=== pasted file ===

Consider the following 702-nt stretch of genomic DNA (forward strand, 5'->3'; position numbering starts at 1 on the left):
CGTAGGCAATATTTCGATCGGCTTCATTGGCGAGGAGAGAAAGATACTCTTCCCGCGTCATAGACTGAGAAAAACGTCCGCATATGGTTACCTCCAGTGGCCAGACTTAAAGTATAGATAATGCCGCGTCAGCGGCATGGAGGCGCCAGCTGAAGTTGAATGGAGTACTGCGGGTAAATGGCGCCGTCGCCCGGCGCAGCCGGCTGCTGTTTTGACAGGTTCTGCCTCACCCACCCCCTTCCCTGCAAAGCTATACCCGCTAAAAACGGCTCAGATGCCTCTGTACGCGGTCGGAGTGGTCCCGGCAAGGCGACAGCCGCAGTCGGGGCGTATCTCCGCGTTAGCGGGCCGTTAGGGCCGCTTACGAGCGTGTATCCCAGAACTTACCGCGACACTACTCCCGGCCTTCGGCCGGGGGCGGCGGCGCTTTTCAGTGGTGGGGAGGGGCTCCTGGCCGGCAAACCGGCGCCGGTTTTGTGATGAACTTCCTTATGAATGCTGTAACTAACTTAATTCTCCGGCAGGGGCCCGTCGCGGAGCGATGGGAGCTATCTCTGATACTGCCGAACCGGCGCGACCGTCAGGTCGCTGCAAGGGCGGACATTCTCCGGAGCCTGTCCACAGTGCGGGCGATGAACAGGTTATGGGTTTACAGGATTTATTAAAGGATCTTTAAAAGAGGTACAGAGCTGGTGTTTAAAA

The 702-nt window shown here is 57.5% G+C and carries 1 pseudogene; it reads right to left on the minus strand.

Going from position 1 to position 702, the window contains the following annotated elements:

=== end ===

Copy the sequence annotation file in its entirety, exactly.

Consider the following 702-nt stretch of genomic DNA (forward strand, 5'->3'; position numbering starts at 1 on the left):
CGTAGGCAATATTTCGATCGGCTTCATTGGCGAGGAGAGAAAGATACTCTTCCCGCGTCATAGACTGAGAAAAACGTCCGCATATGGTTACCTCCAGTGGCCAGACTTAAAGTATAGATAATGCCGCGTCAGCGGCATGGAGGCGCCAGCTGAAGTTGAATGGAGTACTGCGGGTAAATGGCGCCGTCGCCCGGCGCAGCCGGCTGCTGTTTTGACAGGTTCTGCCTCACCCACCCCCTTCCCTGCAAAGCTATACCCGCTAAAAACGGCTCAGATGCCTCTGTACGCGGTCGGAGTGGTCCCGGCAAGGCGACAGCCGCAGTCGGGGCGTATCTCCGCGTTAGCGGGCCGTTAGGGCCGCTTACGAGCGTGTATCCCAGAACTTACCGCGACACTACTCCCGGCCTTCGGCCGGGGGCGGCGGCGCTTTTCAGTGGTGGGGAGGGGCTCCTGGCCGGCAAACCGGCGCCGGTTTTGTGATGAACTTCCTTATGAATGCTGTAACTAACTTAATTCTCCGGCAGGGGCCCGTCGCGGAGCGATGGGAGCTATCTCTGATACTGCCGAACCGGCGCGACCGTCAGGTCGCTGCAAGGGCGGACATTCTCCGGAGCCTGTCCACAGTGCGGGCGATGAACAGGTTATGGGTTTACAGGATTTATTAAAGGATCTTTAAAAGAGGTACAGAGCTGGTGTTTAAAA

The 702-nt window shown here is 57.5% G+C and carries 1 pseudogene; it reads right to left on the minus strand.

Going from position 1 to position 702, the window contains the following annotated elements: